JMAR’s pursuit of leading edge products targets nanotechnology, bioscience and the semiconductor industries with its BriteLight™ laser, a stand-alone product as well as the x-ray light source in nanolithography systems; the X-ray Microscope for 3D visualization of single cells and polymers; and the X-ray NanoProbe for enabling nano-scale interaction, analysis and materials modification. In addition, JMAR employs key strategic alliances for the production of a hazardous materials chemical sensor, and the prototyping and production of a nanoparticle ultra-thin coating system.
This news release contains certain “forward-looking statements.” Forward-looking statements are based on current expectations and assumptions and are inherently subject to risks and uncertainties, some of which cannot be predicted or quantified, and many of which are beyond the Company’s control. Actual results could differ materially from these forward-looking statements as a result of a number of factors, including the uncertainty of acceptance in the market for our products and technologies or the acceptance of our customers’ products or technologies which incorporate our products and technologies, the failure of our technology to perform as predicted, competition from alternative technologies, uncertainties as to the size of the markets, cost and margins for JMAR’s products, current or future government regulations affecting the use of JMAR’s products, the lack of availability of critical components, the degree of protection from future patents, other risks associated with the development or acquisition of new products or technologies and those risks detailed in the Company’s Form 10-K for the year ended December 31, 2006 filed with the SEC. Given these risks and uncertainties, investors are cautioned not to place undue reliance on such forward-looking statements and no assurances can be given that such statements will be achieved. JMAR Technologies, Inc. does not assume any duty to publicly update or revise the material contained herein.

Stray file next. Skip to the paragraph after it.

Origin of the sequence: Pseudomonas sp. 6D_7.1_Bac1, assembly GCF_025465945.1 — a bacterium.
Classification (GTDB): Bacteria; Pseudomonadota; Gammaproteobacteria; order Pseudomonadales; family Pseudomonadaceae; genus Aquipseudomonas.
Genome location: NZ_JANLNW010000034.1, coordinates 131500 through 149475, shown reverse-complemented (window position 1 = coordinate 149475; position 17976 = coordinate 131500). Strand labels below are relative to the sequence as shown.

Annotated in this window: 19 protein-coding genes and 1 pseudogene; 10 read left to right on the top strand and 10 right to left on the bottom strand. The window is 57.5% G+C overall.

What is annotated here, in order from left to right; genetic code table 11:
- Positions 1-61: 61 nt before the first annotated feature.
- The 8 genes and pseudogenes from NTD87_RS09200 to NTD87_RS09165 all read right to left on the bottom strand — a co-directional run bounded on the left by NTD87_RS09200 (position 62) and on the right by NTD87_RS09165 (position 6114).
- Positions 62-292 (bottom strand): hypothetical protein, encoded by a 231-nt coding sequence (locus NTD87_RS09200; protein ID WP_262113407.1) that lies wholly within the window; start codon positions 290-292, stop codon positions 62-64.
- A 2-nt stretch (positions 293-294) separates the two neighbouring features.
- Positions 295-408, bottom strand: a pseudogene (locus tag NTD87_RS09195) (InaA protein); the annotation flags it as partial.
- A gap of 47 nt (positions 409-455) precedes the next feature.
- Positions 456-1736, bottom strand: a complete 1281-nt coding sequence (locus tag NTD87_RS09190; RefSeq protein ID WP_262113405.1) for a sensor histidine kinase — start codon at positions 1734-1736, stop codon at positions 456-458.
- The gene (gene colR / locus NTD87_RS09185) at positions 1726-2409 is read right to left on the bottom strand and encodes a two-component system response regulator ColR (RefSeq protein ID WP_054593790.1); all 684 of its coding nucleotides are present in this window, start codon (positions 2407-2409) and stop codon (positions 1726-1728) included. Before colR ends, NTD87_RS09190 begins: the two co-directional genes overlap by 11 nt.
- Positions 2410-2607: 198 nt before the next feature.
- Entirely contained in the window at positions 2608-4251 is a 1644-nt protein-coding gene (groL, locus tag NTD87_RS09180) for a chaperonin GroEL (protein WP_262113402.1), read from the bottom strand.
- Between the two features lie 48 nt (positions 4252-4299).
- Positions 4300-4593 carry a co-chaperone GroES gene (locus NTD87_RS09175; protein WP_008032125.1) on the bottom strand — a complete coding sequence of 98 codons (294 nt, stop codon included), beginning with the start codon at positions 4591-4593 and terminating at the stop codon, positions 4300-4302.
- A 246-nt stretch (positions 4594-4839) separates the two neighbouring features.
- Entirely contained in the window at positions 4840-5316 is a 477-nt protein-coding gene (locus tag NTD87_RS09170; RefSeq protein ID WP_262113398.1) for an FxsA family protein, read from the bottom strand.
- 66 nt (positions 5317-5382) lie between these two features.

For more information, please click here
JMAR Technologies, Inc.
Dr. Harry Rieger
Director, Laser Applications Lab
Copyright © Business Wire 2007
If you have a comment, please Contact
Issuers of news releases, not 7th Wave, Inc. or Nanotechnology Now, are solely responsible for the accuracy of the content.
Pioneering breakthrough of chemical nanoengineering to design drugs controlled by light June 18th, 2013
Study Shows How the Nanog Protein Promotes Growth of Head and Neck Cancer June 18th, 2013
New Method to Synthesize Zinc Oxide Nanoparticles with High Catalytic Activity June 18th, 2013
Production of Polyaniline Biosensors Modified with Conductive Polymer Composites June 18th, 2013
Data Highways for Quantum Information June 13th, 2013
Polymer structures serve as 'nanoreactors' for nanocrystals with uniform sizes, shapes: Tiny chemistry June 11th, 2013
Catching individual molecules in a million with optical antennas inside nano-boxes June 10th, 2013
Whispering light hears liquids talk: University of Illinois researchers build first-ever bridge between optomechanics and microfluidics June 7th, 2013